# Computational Simulations

Jump to: navigation, search

# 1. Objective

• To show how simulation of Mathematical Models and ODEs are used in science

# 2. Motivation

• It is a good time to start applying everything we have covered thus far

# 3. Priming questions

• Watch parts 1 and 2 of the BBC's "The Secret Life of Chaos" [1]
• In part 1 at 8:14, these equations were shown. What part of these equations look familiar?

# 4. Notes

## 4.1. Introduction

• In this section, I will highlight several well-known Mathematical Models
• There are many connections between these models and the material covered thus far

## 4.2. The Logistic Map

What is a "science model" that corresponds to this mathematical model (r is a number, e.g., 2.0)?

x(i+1) - x(i) = (r-1)*x(i) - r*x(i)*x(i)
• The first term represents unconstrained population growth.
• The second term represents a population decay.

## 4.3. Predictions

• Predict what this model will predict

## 4.4. Simulation

• Let's use a Spreadsheet to solve [2].
• What should I do?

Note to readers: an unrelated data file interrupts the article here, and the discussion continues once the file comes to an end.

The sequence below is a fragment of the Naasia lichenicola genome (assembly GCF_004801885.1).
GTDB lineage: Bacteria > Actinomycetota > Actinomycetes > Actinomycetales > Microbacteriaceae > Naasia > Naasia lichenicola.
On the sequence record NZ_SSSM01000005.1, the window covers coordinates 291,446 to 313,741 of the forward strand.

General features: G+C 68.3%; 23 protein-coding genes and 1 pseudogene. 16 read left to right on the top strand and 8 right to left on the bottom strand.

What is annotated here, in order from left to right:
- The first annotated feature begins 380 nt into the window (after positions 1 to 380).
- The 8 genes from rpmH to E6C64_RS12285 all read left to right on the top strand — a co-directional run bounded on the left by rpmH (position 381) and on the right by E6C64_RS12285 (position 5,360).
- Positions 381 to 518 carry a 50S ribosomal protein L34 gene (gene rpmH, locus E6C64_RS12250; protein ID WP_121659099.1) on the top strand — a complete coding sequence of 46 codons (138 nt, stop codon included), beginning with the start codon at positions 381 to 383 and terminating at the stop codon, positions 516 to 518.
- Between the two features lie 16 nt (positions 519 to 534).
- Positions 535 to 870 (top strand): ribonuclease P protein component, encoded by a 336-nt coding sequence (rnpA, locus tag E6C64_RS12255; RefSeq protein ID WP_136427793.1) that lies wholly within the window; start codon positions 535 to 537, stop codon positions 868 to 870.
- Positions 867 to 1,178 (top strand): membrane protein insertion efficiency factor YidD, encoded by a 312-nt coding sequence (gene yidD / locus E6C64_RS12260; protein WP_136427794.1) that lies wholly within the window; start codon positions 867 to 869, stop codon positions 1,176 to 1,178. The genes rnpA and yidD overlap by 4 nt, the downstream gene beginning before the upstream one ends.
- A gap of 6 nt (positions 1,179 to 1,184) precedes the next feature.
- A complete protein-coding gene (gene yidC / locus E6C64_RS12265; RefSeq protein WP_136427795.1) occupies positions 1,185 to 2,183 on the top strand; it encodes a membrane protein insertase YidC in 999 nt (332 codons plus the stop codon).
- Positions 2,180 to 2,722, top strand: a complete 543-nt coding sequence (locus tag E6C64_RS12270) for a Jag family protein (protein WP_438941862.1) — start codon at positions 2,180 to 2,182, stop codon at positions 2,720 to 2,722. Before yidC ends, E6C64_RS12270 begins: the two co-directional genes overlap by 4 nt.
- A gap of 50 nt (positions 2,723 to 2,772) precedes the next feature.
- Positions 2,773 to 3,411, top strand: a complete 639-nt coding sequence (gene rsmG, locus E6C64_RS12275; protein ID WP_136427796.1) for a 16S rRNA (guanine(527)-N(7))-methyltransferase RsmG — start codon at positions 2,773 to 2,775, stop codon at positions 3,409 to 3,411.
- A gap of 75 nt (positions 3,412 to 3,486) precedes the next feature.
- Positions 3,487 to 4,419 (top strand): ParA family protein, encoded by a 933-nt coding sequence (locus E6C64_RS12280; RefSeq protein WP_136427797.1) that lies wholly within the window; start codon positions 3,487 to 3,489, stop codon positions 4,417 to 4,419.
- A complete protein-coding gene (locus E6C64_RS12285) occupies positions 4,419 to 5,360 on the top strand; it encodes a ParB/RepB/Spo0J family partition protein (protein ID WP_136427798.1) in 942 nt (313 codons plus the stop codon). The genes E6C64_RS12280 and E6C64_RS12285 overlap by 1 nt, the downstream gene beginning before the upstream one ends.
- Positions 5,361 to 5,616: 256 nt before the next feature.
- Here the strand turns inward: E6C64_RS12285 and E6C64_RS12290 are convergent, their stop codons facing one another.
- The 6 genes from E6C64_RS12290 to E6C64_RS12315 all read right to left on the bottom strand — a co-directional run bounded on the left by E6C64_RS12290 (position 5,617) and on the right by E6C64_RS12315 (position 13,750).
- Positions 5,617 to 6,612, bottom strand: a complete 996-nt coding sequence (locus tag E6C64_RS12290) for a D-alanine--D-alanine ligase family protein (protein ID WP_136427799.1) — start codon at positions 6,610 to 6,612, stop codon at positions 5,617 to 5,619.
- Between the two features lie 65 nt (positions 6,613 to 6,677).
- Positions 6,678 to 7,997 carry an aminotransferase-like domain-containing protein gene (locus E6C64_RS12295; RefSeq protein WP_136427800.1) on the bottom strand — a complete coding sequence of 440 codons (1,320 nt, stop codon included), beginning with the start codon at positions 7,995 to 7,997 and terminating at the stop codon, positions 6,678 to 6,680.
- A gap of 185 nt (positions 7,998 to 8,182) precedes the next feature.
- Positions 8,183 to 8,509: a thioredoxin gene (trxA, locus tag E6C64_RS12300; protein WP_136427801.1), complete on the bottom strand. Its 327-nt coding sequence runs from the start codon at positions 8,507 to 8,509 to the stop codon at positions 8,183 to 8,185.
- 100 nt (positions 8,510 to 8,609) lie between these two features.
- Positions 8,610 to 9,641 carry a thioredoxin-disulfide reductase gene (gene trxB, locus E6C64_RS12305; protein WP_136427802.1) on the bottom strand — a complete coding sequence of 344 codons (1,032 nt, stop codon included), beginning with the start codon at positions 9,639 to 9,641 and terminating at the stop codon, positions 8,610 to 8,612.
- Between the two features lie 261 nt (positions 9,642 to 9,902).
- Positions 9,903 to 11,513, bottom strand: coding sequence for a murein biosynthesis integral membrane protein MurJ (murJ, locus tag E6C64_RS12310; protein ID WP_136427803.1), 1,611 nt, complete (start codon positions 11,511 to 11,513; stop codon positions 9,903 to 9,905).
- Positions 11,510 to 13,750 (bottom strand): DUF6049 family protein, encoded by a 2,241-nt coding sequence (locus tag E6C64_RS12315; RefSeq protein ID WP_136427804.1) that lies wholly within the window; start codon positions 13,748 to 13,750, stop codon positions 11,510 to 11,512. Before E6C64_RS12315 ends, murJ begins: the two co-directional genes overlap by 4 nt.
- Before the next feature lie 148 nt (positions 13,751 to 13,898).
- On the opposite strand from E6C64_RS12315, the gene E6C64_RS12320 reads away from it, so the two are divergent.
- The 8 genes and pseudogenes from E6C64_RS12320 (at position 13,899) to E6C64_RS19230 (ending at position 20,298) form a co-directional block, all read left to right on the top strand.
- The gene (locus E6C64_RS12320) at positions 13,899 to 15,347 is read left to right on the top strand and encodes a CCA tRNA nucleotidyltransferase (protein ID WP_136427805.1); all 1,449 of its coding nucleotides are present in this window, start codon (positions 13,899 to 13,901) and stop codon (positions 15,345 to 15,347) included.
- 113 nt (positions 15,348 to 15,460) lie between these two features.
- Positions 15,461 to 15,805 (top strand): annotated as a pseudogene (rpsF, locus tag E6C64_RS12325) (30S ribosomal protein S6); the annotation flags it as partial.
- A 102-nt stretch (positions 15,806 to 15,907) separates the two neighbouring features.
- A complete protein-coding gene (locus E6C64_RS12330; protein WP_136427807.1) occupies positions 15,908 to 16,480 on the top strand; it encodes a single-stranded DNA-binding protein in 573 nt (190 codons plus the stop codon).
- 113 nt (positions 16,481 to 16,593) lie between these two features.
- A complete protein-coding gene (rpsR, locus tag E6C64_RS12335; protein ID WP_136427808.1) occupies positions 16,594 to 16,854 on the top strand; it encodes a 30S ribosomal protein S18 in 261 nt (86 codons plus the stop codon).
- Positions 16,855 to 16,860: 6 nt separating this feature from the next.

## 4.5. Simulation cont.

• Solution: [3].

# 5. Questions

## 5.1. Logistic Map in Octave

• Write an Octave program that reproduces the four figures shown on the Google Spreadsheet shown in class on this spreadsheet [4]. You may want to refer back to Introduction_To_Octave for information on creating plots.
• Describe in 3-10 sentences what happens as r is increased above 3.5. The idea is to give a "science description" of the observation. That is, explain what you observe in the same way that you would when trying explain a painting to someone over the phone - the person on the other end should have a fairly good idea of what the main features of the painting are.

Extra Credit